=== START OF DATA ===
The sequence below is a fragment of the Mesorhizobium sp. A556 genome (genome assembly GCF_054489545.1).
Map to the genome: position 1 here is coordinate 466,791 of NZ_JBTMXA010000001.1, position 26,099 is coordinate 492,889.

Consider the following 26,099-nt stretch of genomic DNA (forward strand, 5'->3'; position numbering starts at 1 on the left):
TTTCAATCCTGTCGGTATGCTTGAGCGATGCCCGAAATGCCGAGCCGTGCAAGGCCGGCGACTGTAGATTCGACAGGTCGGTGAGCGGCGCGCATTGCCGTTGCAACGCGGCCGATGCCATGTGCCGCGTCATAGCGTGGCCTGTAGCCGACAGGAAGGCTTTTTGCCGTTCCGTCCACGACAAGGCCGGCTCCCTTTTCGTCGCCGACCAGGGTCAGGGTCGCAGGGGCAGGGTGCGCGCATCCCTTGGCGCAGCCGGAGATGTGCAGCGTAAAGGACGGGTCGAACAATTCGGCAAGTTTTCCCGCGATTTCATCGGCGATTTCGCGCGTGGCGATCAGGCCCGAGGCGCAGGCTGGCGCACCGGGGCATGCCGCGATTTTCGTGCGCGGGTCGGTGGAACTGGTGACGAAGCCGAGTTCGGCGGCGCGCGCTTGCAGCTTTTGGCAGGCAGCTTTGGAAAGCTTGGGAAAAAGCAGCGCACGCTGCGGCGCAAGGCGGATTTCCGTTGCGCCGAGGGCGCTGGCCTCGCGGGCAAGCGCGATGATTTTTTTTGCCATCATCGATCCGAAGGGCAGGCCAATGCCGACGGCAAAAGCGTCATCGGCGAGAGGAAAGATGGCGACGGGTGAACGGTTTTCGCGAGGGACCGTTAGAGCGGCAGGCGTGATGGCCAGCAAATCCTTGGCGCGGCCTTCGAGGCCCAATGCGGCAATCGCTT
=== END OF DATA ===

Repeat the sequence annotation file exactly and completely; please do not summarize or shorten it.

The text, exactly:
The sequence below is a fragment of the Mesorhizobium sp. A556 genome (genome assembly GCF_054489545.1).
Map to the genome: position 1 here is coordinate 466,791 of NZ_JBTMXA010000001.1, position 26,099 is coordinate 492,889.

Consider the following 26,099-nt stretch of genomic DNA (forward strand, 5'->3'; position numbering starts at 1 on the left):
TTTCAATCCTGTCGGTATGCTTGAGCGATGCCCGAAATGCCGAGCCGTGCAAGGCCGGCGACTGTAGATTCGACAGGTCGGTGAGCGGCGCGCATTGCCGTTGCAACGCGGCCGATGCCATGTGCCGCGTCATAGCGTGGCCTGTAGCCGACAGGAAGGCTTTTTGCCGTTCCGTCCACGACAAGGCCGGCTCCCTTTTCGTCGCCGACCAGGGTCAGGGTCGCAGGGGCAGGGTGCGCGCATCCCTTGGCGCAGCCGGAGATGTGCAGCGTAAAGGACGGGTCGAACAATTCGGCAAGTTTTCCCGCGATTTCATCGGCGATTTCGCGCGTGGCGATCAGGCCCGAGGCGCAGGCTGGCGCACCGGGGCATGCCGCGATTTTCGTGCGCGGGTCGGTGGAACTGGTGACGAAGCCGAGTTCGGCGGCGCGCGCTTGCAGCTTTTGGCAGGCAGCTTTGGAAAGCTTGGGAAAAAGCAGCGCACGCTGCGGCGCAAGGCGGATTTCCGTTGCGCCGAGGGCGCTGGCCTCGCGGGCAAGCGCGATGATTTTTTTTGCCATCATCGATCCGAAGGGCAGGCCAATGCCGACGGCAAAAGCGTCATCGGCGAGAGGAAAGATGGCGACGGGTGAACGGTTTTCGCGAGGGACCGTTAGAGCGGCAGGCGTGATGGCCAGCAAATCCTTGGCGCGGCCTTCGAGGCCCAATGCGGCAATCGCTT